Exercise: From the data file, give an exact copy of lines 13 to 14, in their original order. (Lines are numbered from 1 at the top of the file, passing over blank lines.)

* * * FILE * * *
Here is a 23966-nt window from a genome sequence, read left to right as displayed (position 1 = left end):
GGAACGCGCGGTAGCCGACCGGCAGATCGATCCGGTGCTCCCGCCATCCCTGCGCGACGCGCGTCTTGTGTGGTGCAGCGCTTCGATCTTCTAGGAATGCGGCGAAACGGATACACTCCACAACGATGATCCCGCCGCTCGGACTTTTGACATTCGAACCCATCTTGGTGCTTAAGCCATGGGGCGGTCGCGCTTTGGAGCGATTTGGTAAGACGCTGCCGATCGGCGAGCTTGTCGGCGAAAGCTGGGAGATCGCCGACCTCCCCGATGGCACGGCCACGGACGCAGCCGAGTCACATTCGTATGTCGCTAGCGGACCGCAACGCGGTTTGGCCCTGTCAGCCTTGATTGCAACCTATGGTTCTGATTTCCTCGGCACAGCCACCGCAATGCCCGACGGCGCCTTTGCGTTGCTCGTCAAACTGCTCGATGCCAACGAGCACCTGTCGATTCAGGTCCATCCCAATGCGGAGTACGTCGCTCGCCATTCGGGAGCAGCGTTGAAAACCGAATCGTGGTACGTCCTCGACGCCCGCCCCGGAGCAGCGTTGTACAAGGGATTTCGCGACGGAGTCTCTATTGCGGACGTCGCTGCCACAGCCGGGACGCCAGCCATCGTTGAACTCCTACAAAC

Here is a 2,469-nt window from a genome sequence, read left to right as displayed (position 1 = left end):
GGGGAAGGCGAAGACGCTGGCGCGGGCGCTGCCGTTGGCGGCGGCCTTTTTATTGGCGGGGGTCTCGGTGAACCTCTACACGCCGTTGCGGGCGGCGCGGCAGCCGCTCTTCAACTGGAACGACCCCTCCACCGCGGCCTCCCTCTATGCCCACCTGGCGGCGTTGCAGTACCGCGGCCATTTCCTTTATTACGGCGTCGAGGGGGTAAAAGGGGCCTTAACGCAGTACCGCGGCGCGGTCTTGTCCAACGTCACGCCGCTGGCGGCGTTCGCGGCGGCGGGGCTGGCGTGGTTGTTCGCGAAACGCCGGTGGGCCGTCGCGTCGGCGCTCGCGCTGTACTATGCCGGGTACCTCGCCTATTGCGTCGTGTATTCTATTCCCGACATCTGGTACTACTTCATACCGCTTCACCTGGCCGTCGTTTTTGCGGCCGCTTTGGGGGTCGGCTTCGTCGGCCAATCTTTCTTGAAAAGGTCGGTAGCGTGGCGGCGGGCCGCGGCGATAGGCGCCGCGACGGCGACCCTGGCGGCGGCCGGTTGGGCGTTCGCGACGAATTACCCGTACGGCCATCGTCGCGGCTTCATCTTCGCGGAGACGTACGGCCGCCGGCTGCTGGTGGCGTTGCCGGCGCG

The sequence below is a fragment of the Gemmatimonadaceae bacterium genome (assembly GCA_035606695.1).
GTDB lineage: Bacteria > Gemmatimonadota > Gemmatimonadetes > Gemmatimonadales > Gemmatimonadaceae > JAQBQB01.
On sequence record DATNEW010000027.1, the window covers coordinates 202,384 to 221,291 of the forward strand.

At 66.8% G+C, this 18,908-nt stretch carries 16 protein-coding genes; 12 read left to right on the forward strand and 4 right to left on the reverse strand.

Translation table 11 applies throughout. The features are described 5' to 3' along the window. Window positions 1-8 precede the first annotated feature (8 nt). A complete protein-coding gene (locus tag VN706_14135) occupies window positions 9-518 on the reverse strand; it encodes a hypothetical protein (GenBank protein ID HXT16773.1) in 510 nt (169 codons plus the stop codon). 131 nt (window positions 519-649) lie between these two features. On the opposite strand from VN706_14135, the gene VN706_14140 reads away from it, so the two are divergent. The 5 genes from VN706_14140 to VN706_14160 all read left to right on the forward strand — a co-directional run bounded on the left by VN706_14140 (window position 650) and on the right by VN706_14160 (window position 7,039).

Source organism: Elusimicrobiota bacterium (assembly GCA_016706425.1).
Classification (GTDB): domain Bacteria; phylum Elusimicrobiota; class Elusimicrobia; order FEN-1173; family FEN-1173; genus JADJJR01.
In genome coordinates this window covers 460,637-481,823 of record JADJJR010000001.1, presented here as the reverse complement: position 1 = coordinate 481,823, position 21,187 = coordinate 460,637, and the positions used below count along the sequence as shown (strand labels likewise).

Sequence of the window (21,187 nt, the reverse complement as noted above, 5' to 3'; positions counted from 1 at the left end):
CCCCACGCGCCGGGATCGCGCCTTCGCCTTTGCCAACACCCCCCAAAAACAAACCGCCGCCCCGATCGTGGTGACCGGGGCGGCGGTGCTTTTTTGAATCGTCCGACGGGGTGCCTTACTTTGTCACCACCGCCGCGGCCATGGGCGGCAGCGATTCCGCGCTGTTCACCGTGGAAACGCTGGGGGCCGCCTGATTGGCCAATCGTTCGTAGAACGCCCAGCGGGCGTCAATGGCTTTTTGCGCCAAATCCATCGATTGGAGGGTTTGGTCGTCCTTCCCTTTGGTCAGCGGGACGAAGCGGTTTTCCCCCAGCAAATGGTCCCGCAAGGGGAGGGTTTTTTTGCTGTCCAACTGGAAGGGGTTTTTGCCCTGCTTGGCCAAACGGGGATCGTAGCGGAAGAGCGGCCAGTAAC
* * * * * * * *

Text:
Sequence of the window (21,187 nt, the reverse complement as noted above, 5' to 3'; positions counted from 1 at the left end):
CCCCACGCGCCGGGATCGCGCCTTCGCCTTTGCCAACACCCCCCAAAAACAAACCGCCGCCCCGATCGTGGTGACCGGGGCGGCGGTGCTTTTTTGAATCGTCCGACGGGGTGCCTTACTTTGTCACCACCGCCGCGGCCATGGGCGGCAGCGATTCCGCGCTGTTCACCGTGGAAACGCTGGGGGCCGCCTGATTGGCCAATCGTTCGTAGAACGCCCAGCGGGCGTCAATGGCTTTTTGCGCCAAATCCATCGATTGGAGGGTTTGGTCGTCCTTCCCTTTGGTCAGCGGGACGAAGCGGTTTTCCCCCAGCAAATGGTCCCGCAAGGGGAGGGTTTTTTTGCTGTCCAACTGGAAGGGGTTTTTGCCCTGCTTGGCCAAACGGGGATCGTAGCGGAAGAGCGGCCAGTAAC